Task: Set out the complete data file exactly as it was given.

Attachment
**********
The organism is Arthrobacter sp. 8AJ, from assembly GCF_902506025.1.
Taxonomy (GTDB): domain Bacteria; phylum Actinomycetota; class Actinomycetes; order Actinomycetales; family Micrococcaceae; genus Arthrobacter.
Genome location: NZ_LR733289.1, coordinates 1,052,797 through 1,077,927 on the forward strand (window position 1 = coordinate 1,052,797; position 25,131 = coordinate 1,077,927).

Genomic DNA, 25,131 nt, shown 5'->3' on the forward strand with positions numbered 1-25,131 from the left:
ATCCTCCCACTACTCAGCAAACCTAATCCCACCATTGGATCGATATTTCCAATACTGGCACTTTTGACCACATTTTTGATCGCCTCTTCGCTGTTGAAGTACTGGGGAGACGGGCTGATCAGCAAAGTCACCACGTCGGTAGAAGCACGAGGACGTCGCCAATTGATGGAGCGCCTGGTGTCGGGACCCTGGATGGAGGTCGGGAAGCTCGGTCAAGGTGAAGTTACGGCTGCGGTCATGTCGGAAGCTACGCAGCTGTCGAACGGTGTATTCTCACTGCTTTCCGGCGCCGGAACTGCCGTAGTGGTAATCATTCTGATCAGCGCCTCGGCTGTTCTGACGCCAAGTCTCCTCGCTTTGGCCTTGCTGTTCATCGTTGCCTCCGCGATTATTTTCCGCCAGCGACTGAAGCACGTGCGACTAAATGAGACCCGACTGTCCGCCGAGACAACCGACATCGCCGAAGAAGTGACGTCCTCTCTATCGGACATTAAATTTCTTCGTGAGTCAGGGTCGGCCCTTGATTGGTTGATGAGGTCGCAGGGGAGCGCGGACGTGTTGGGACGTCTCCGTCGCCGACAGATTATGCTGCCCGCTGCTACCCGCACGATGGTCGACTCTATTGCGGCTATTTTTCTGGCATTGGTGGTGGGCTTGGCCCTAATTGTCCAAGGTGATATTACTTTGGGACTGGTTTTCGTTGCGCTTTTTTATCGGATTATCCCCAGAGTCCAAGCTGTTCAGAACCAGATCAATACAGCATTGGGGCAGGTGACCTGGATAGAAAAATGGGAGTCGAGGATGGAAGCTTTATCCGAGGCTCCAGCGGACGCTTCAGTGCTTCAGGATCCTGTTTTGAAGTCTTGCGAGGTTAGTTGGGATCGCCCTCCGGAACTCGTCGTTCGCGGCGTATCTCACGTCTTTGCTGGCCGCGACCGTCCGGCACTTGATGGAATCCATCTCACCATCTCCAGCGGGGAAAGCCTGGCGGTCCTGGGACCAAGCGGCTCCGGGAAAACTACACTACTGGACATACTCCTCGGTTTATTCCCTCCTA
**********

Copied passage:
The organism is Arthrobacter sp. 8AJ, from assembly GCF_902506025.1.
Taxonomy (GTDB): domain Bacteria; phylum Actinomycetota; class Actinomycetes; order Actinomycetales; family Micrococcaceae; genus Arthrobacter.
Genome location: NZ_LR733289.1, coordinates 1,052,797 through 1,077,927 on the forward strand (window position 1 = coordinate 1,052,797; position 25,131 = coordinate 1,077,927).

Genomic DNA, 25,131 nt, shown 5'->3' on the forward strand with positions numbered 1-25,131 from the left:
ATCCTCCCACTACTCAGCAAACCTAATCCCACCATTGGATCGATATTTCCAATACTGGCACTTTTGACCACATTTTTGATCGCCTCTTCGCTGTTGAAGTACTGGGGAGACGGGCTGATCAGCAAAGTCACCACGTCGGTAGAAGCACGAGGACGTCGCCAATTGATGGAGCGCCTGGTGTCGGGACCCTGGATGGAGGTCGGGAAGCTCGGTCAAGGTGAAGTTACGGCTGCGGTCATGTCGGAAGCTACGCAGCTGTCGAACGGTGTATTCTCACTGCTTTCCGGCGCCGGAACTGCCGTAGTGGTAATCATTCTGATCAGCGCCTCGGCTGTTCTGACGCCAAGTCTCCTCGCTTTGGCCTTGCTGTTCATCGTTGCCTCCGCGATTATTTTCCGCCAGCGACTGAAGCACGTGCGACTAAATGAGACCCGACTGTCCGCCGAGACAACCGACATCGCCGAAGAAGTGACGTCCTCTCTATCGGACATTAAATTTCTTCGTGAGTCAGGGTCGGCCCTTGATTGGTTGATGAGGTCGCAGGGGAGCGCGGACGTGTTGGGACGTCTCCGTCGCCGACAGATTATGCTGCCCGCTGCTACCCGCACGATGGTCGACTCTATTGCGGCTATTTTTCTGGCATTGGTGGTGGGCTTGGCCCTAATTGTCCAAGGTGATATTACTTTGGGACTGGTTTTCGTTGCGCTTTTTTATCGGATTATCCCCAGAGTCCAAGCTGTTCAGAACCAGATCAATACAGCATTGGGGCAGGTGACCTGGATAGAAAAATGGGAGTCGAGGATGGAAGCTTTATCCGAGGCTCCAGCGGACGCTTCAGTGCTTCAGGATCCTGTTTTGAAGTCTTGCGAGGTTAGTTGGGATCGCCCTCCGGAACTCGTCGTTCGCGGCGTATCTCACGTCTTTGCTGGCCGCGACCGTCCGGCACTTGATGGAATCCATCTCACCATCTCCAGCGGGGAAAGCCTGGCGGTCCTGGGACCAAGCGGCTCCGGGAAAACTACACTACTGGACATACTCCTCGGTTTATTCCCTCCTA